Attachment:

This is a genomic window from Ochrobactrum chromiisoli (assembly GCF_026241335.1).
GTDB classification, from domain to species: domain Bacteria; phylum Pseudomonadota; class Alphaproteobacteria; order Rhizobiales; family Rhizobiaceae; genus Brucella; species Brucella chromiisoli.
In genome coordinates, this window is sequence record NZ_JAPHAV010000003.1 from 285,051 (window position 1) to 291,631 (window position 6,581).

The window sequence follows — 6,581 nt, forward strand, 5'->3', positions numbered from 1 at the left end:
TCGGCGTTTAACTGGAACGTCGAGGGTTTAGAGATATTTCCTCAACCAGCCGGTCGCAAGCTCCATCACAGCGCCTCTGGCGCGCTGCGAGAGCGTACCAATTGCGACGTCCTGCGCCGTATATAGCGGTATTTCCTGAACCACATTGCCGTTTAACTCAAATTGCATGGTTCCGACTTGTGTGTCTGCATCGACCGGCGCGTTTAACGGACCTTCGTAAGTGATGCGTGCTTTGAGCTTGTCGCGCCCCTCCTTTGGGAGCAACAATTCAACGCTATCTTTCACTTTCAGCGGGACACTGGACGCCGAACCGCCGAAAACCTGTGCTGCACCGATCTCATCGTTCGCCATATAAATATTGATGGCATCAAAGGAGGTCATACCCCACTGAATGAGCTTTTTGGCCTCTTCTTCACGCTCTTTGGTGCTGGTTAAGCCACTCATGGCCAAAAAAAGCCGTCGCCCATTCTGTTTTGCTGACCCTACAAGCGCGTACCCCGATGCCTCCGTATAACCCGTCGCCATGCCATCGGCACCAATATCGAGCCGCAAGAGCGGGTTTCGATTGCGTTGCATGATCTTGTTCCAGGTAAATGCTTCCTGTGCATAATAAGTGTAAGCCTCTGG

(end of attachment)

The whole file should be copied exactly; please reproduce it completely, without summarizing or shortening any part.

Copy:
This is a genomic window from Ochrobactrum chromiisoli (assembly GCF_026241335.1).
GTDB classification, from domain to species: domain Bacteria; phylum Pseudomonadota; class Alphaproteobacteria; order Rhizobiales; family Rhizobiaceae; genus Brucella; species Brucella chromiisoli.
In genome coordinates, this window is sequence record NZ_JAPHAV010000003.1 from 285,051 (window position 1) to 291,631 (window position 6,581).

The window sequence follows — 6,581 nt, forward strand, 5'->3', positions numbered from 1 at the left end:
TCGGCGTTTAACTGGAACGTCGAGGGTTTAGAGATATTTCCTCAACCAGCCGGTCGCAAGCTCCATCACAGCGCCTCTGGCGCGCTGCGAGAGCGTACCAATTGCGACGTCCTGCGCCGTATATAGCGGTATTTCCTGAACCACATTGCCGTTTAACTCAAATTGCATGGTTCCGACTTGTGTGTCTGCATCGACCGGCGCGTTTAACGGACCTTCGTAAGTGATGCGTGCTTTGAGCTTGTCGCGCCCCTCCTTTGGGAGCAACAATTCAACGCTATCTTTCACTTTCAGCGGGACACTGGACGCCGAACCGCCGAAAACCTGTGCTGCACCGATCTCATCGTTCGCCATATAAATATTGATGGCATCAAAGGAGGTCATACCCCACTGAATGAGCTTTTTGGCCTCTTCTTCACGCTCTTTGGTGCTGGTTAAGCCACTCATGGCCAAAAAAAGCCGTCGCCCATTCTGTTTTGCTGACCCTACAAGCGCGTACCCCGATGCCTCCGTATAACCCGTCGCCATGCCATCGGCACCAATATCGAGCCGCAAGAGCGGGTTTCGATTGCGTTGCATGATCTTGTTCCAGGTAAATGCTTCCTGTGCATAATAAGTGTAAGCCTCTGG